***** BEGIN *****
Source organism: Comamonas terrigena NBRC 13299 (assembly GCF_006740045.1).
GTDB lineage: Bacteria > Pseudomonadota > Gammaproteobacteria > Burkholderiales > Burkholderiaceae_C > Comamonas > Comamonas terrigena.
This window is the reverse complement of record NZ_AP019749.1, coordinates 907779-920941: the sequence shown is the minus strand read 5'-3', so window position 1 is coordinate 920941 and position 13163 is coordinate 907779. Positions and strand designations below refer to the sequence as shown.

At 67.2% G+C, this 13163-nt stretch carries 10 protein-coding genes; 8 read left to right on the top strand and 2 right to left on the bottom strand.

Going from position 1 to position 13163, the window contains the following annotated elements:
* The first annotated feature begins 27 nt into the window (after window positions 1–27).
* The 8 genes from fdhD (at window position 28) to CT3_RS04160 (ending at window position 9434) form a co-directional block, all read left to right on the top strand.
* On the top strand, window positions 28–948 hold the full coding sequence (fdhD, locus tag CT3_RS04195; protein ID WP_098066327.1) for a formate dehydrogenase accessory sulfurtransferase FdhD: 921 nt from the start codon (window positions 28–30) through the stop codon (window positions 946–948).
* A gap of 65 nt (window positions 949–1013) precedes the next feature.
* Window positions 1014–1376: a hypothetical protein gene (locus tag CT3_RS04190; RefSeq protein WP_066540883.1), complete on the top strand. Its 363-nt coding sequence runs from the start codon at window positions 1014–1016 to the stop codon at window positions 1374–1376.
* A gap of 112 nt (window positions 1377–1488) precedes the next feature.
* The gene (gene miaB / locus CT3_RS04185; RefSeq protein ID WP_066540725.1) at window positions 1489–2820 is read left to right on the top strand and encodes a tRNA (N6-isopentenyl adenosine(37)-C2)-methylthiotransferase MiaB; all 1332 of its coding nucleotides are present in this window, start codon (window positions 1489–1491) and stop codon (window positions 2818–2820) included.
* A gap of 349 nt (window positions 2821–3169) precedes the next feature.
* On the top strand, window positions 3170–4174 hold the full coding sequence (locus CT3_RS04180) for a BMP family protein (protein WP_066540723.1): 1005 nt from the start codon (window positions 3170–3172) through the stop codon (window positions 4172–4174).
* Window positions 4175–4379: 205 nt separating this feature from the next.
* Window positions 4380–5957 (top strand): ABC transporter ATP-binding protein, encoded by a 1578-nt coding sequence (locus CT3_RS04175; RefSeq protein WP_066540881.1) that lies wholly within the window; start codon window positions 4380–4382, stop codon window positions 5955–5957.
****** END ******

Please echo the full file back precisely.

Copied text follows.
Source organism: Comamonas terrigena NBRC 13299 (assembly GCF_006740045.1).
GTDB lineage: Bacteria > Pseudomonadota > Gammaproteobacteria > Burkholderiales > Burkholderiaceae_C > Comamonas > Comamonas terrigena.
This window is the reverse complement of record NZ_AP019749.1, coordinates 907779-920941: the sequence shown is the minus strand read 5'-3', so window position 1 is coordinate 920941 and position 13163 is coordinate 907779. Positions and strand designations below refer to the sequence as shown.

At 67.2% G+C, this 13163-nt stretch carries 10 protein-coding genes; 8 read left to right on the top strand and 2 right to left on the bottom strand.

Going from position 1 to position 13163, the window contains the following annotated elements:
* The first annotated feature begins 27 nt into the window (after window positions 1–27).
* The 8 genes from fdhD (at window position 28) to CT3_RS04160 (ending at window position 9434) form a co-directional block, all read left to right on the top strand.
* On the top strand, window positions 28–948 hold the full coding sequence (fdhD, locus tag CT3_RS04195; protein ID WP_098066327.1) for a formate dehydrogenase accessory sulfurtransferase FdhD: 921 nt from the start codon (window positions 28–30) through the stop codon (window positions 946–948).
* A gap of 65 nt (window positions 949–1013) precedes the next feature.
* Window positions 1014–1376: a hypothetical protein gene (locus tag CT3_RS04190; RefSeq protein WP_066540883.1), complete on the top strand. Its 363-nt coding sequence runs from the start codon at window positions 1014–1016 to the stop codon at window positions 1374–1376.
* A gap of 112 nt (window positions 1377–1488) precedes the next feature.
* The gene (gene miaB / locus CT3_RS04185; RefSeq protein ID WP_066540725.1) at window positions 1489–2820 is read left to right on the top strand and encodes a tRNA (N6-isopentenyl adenosine(37)-C2)-methylthiotransferase MiaB; all 1332 of its coding nucleotides are present in this window, start codon (window positions 1489–1491) and stop codon (window positions 2818–2820) included.
* A gap of 349 nt (window positions 2821–3169) precedes the next feature.
* On the top strand, window positions 3170–4174 hold the full coding sequence (locus CT3_RS04180) for a BMP family protein (protein WP_066540723.1): 1005 nt from the start codon (window positions 3170–3172) through the stop codon (window positions 4172–4174).
* Window positions 4175–4379: 205 nt separating this feature from the next.
* Window positions 4380–5957 (top strand): ABC transporter ATP-binding protein, encoded by a 1578-nt coding sequence (locus CT3_RS04175; RefSeq protein WP_066540881.1) that lies wholly within the window; start codon window positions 4380–4382, stop codon window positions 5955–5957.